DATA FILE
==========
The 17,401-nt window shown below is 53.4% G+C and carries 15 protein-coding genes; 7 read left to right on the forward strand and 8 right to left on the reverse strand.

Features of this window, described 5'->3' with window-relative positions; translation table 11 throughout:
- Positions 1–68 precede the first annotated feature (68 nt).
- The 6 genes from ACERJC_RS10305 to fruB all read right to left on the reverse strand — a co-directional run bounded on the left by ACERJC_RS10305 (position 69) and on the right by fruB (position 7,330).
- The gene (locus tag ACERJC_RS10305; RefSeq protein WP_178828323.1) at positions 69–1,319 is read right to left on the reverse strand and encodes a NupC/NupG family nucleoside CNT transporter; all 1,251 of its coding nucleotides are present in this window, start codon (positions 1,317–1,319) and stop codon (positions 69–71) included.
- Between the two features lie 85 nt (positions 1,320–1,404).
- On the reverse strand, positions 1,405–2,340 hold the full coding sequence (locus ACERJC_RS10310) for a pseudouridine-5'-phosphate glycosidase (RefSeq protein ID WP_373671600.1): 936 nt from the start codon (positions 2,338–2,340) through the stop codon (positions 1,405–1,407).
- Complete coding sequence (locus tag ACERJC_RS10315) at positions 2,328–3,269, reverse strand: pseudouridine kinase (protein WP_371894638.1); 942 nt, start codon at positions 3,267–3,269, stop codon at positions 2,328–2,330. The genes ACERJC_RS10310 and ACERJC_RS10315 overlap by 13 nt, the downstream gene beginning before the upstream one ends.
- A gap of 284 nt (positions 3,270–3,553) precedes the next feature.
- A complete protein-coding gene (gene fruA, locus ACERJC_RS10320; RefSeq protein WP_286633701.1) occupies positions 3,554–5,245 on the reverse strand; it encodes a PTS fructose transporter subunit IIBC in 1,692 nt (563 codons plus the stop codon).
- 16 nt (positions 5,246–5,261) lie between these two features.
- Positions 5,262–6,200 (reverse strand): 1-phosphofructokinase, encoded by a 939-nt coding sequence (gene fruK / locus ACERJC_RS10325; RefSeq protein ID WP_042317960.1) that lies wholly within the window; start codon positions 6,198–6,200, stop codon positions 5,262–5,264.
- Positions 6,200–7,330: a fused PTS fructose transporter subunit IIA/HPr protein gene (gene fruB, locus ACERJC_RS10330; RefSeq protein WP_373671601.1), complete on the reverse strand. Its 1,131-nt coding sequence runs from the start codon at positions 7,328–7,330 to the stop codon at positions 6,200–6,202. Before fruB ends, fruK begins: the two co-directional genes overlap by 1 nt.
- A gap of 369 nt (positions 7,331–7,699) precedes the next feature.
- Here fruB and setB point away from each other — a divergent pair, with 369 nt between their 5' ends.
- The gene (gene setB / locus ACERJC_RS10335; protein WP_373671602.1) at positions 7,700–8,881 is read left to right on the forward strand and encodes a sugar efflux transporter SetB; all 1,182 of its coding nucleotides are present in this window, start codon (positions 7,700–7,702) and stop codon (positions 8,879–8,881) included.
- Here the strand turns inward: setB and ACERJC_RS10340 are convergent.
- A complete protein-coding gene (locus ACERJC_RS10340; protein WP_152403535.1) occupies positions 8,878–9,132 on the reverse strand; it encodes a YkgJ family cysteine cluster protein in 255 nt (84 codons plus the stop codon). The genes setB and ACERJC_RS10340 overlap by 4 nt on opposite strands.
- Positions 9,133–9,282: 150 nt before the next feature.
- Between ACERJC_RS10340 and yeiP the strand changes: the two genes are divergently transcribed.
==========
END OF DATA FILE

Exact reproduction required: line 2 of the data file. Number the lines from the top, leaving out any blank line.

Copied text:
Features of this window, described 5'->3' with window-relative positions; translation table 11 throughout: